We are taking the draft definition on the road and coming to a town near you! Or, kind of, that is if you live in any of the following cities or happen to be there on the given dates:

  1. North America 
    1. USA, Pittsburgh, PyCon US (May 17)
    2. USA, NYC OSPOs for Good (July 9-11)
    3. USA, Raleigh, All Things Open (October 27-29)
  2. Europe
    1. France, Paris, OW2 (June)
    2. France, Paris, data governance event (September)
  3. Africa
    1. Nigeria, Lagos, Sustain Africa (June)
  4. Latin America
    1. Argentina, Buenos Aires, Nerdearla (September 24-28)
  5. Asia Pacific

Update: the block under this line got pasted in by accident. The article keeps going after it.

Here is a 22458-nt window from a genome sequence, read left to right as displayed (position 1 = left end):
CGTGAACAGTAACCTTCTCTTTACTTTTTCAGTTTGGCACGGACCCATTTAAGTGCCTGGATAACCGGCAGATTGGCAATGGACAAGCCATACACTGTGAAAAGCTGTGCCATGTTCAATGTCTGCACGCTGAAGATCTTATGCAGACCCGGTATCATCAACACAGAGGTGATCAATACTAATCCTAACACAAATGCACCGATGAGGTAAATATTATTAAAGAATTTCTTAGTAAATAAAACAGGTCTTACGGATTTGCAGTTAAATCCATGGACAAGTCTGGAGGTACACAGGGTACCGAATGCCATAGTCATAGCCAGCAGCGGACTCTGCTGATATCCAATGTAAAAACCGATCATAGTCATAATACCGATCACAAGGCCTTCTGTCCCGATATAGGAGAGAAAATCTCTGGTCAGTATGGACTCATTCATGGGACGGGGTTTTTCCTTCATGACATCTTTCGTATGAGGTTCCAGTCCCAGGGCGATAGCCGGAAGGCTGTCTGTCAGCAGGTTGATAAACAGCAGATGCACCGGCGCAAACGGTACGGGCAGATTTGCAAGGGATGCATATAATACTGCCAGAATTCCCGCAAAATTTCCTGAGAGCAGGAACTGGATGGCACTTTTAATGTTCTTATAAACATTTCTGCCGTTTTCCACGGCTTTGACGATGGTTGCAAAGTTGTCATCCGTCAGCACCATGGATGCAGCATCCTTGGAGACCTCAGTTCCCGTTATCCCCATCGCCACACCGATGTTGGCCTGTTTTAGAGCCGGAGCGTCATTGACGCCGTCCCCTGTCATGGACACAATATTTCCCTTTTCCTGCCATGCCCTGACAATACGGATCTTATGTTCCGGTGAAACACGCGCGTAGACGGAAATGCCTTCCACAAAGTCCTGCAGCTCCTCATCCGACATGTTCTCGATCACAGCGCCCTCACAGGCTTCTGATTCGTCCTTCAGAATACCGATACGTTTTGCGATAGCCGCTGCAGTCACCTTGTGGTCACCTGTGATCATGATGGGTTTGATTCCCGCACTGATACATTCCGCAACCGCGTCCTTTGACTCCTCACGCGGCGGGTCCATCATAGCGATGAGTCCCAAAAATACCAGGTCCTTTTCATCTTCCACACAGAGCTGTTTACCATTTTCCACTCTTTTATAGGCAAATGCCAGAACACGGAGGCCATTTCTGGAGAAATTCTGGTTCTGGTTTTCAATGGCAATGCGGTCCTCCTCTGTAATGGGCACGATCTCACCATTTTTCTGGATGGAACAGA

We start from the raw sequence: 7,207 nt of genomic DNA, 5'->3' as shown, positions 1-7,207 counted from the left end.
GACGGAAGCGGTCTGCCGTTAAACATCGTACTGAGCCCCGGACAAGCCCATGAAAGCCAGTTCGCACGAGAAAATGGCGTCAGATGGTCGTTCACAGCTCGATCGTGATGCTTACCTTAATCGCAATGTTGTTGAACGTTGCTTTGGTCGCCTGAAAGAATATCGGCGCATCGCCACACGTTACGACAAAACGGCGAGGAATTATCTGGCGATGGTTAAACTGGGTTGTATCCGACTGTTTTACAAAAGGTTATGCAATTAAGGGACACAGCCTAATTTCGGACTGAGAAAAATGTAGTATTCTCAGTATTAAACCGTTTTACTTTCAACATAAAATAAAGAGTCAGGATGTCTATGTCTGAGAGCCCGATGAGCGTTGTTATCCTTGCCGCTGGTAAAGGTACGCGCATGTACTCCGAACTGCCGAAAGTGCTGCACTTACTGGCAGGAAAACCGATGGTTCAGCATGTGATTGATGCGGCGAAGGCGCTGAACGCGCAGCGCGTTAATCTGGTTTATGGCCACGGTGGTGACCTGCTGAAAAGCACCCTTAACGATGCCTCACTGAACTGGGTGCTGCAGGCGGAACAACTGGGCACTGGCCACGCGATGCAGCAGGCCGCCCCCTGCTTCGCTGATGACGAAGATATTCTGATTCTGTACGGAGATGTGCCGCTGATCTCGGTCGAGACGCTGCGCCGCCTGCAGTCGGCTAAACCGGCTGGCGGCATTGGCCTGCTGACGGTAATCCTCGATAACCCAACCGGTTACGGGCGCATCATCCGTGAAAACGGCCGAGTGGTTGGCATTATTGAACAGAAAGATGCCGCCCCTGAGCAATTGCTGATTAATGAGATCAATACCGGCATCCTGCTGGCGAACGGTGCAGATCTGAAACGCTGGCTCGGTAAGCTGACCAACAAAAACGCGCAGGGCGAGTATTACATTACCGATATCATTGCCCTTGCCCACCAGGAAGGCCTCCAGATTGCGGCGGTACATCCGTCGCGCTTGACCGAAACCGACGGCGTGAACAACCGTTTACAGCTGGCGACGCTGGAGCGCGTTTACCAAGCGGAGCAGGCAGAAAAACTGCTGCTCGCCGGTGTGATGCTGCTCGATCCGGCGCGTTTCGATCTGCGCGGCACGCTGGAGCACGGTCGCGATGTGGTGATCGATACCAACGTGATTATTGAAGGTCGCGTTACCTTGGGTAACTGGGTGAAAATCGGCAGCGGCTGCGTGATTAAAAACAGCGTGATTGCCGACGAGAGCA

1. Hong Kong, AI_Dev (August 23)

It’s important for you to catch up.

Draft v.0.0.5 at FOSDEM 2024

The talk “Moving a Step Closer to Defining Open Source AI” (click here to watch the recorded live stream) by Stefano Maffulli presented draft v.0.0.5, released a few days before. The process at the time was focusing on finding the required components to “use, study, share and modify” an AI system. 

Maffulli quickly summarized why OSI started the Deep Dive: AI process, after Copilot not only demonstrated machines’ ability to write functioning code but also highlighted the new role of data as input to the machine learning system. Recognizing there is no simple answer to the question “what is the source code of Copilot?” Maffulli focused OSI’s attention to finding the Open Source principles applied to AI together with stakeholders from academia, legal communities, tech companies, and civil rights groups.

Building the framework